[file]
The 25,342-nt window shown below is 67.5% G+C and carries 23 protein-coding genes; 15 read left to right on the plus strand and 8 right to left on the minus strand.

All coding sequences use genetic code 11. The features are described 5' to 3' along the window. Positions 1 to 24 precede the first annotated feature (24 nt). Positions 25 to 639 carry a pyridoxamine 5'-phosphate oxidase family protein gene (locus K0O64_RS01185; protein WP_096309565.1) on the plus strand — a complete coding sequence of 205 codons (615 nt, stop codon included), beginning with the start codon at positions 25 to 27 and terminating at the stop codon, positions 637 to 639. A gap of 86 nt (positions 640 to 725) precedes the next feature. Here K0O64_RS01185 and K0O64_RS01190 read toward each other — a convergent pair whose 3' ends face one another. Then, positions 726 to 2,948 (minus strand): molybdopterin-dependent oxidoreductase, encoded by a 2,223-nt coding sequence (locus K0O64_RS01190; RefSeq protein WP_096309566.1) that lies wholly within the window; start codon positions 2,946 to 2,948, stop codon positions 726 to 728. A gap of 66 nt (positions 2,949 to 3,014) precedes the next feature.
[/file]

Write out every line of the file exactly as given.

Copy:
The 25,342-nt window shown below is 67.5% G+C and carries 23 protein-coding genes; 15 read left to right on the plus strand and 8 right to left on the minus strand.

All coding sequences use genetic code 11. The features are described 5' to 3' along the window. Positions 1 to 24 precede the first annotated feature (24 nt). Positions 25 to 639 carry a pyridoxamine 5'-phosphate oxidase family protein gene (locus K0O64_RS01185; protein WP_096309565.1) on the plus strand — a complete coding sequence of 205 codons (615 nt, stop codon included), beginning with the start codon at positions 25 to 27 and terminating at the stop codon, positions 637 to 639. A gap of 86 nt (positions 640 to 725) precedes the next feature. Here K0O64_RS01185 and K0O64_RS01190 read toward each other — a convergent pair whose 3' ends face one another. Then, positions 726 to 2,948 (minus strand): molybdopterin-dependent oxidoreductase, encoded by a 2,223-nt coding sequence (locus K0O64_RS01190; RefSeq protein WP_096309566.1) that lies wholly within the window; start codon positions 2,946 to 2,948, stop codon positions 726 to 728. A gap of 66 nt (positions 2,949 to 3,014) precedes the next feature.